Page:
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GPs outraged by PCT access ploy

A drug company has fallen foul of the pharmaceutical industry watchdog after a nurse it sponsored produced 'bogus' diabetes guidelines masquer-ading as official local policy.

The Prescription Medicines Code of Practice Authority found GlaxoSmithKline guilty of a 'serious error of judgment' after the nurse mocked up guidance on glitazones at the instigation of one of the company's drug reps.

The nurse, sponsored by an unrestricted grant from GSK, misappropriated the local NHS trust's logo and photocopied it on to guidelines that mentioned only GSK's product rosiglitazone (Avandia).

The guidelines were subsequently laminated and distributed to 45 GPs and practice nurses before they were withdrawn following a complaint from the trust.

The panel said it 'considered the conduct of the representative brought discredit upon, and reduced confidence in, the pharmaceutical industry'.

Ruling a breach of its code of practice, it said doctors 'were very concerned at bogus guidelines being distributed'.

Dr Maureen Baker, RCGP honorary secretary, said: 'This case clearly reinforces the importance of having codes of practice and the importance of appropriate training for staff to appreciate why such codes are in place.'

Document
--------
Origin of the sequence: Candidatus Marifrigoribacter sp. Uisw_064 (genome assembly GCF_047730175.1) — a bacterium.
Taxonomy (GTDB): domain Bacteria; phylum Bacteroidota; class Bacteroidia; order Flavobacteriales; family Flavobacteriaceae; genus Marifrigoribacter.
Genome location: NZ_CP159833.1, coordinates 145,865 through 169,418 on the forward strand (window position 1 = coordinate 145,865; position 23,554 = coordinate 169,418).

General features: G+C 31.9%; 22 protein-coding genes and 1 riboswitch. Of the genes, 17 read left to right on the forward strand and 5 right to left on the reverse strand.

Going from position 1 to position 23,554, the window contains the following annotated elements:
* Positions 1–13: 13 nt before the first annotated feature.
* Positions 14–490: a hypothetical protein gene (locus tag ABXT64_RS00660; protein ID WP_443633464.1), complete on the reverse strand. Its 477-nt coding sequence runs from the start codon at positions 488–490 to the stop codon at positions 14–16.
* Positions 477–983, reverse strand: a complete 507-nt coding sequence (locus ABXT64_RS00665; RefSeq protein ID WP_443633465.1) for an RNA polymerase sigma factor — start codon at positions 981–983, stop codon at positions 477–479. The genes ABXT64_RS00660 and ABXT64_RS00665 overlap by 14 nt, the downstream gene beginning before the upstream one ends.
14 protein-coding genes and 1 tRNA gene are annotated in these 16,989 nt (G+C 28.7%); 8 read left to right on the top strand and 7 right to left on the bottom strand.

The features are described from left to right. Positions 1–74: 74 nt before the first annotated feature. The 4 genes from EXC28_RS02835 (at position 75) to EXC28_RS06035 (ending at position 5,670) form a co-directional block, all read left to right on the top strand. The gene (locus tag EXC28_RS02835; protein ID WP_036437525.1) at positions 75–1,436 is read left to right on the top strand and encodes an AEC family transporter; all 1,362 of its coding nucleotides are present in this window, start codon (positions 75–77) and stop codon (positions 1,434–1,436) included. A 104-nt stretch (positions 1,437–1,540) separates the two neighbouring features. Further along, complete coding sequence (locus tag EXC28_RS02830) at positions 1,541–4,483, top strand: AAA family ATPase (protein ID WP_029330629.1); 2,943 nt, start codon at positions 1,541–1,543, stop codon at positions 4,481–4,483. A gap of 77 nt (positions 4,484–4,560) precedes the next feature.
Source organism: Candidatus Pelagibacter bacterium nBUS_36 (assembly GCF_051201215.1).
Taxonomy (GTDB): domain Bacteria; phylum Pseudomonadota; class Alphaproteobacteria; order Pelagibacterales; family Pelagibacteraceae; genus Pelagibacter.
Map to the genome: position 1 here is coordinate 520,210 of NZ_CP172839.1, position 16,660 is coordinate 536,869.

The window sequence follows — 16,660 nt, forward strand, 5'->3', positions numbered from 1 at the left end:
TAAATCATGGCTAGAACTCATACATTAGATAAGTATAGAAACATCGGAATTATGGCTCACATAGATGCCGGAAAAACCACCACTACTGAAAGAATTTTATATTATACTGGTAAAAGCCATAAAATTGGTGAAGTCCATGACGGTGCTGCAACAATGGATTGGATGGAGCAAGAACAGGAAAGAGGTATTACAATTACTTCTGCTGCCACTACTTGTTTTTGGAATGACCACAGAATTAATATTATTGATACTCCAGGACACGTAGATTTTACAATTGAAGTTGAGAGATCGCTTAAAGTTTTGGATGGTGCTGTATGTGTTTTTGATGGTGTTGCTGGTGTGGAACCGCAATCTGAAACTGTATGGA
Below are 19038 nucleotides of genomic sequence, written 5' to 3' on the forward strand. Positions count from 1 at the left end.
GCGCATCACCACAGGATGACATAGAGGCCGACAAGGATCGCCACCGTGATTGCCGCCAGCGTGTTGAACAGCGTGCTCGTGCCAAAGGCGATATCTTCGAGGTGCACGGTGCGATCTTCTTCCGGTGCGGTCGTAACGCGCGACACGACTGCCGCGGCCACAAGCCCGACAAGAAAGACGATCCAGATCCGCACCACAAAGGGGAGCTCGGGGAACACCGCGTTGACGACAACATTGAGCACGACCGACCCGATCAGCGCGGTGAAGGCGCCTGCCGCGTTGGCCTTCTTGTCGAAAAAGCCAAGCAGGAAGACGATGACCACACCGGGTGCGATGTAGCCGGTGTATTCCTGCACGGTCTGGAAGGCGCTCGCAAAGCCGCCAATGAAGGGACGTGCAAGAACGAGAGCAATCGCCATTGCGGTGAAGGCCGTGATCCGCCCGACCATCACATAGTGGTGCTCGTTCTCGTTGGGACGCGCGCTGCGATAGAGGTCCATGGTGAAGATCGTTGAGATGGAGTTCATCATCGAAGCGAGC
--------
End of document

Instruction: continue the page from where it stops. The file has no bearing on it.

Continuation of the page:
Dr Peter Fellows, chair of the GPC prescribing sub-committee, said: 'There is a degree of concern about nurses being sponsored, particularly with the pressures GPs are under to meet quality targets. It can be very labour intensive and if the pharmaceutical industry offers to send in a nurse GPs should be cautious.'

Dr Fellows, a GP in Lydney, Gloucestershire, added: 'Companies are not going

to do it unless there is some spin-off for their commercial product and it is inevitable that their drug will be mentioned.'

A spokeswoman for GSK said: 'GSK was extremely concerned at this serious breach of the code of practice.

'The document concerned was not approved through GSK's normal channels and the representative's actions thus represented a clear breach of our internal standard operating procedures. The representative was subject to disciplinary procedures.'

By Brian Kelly

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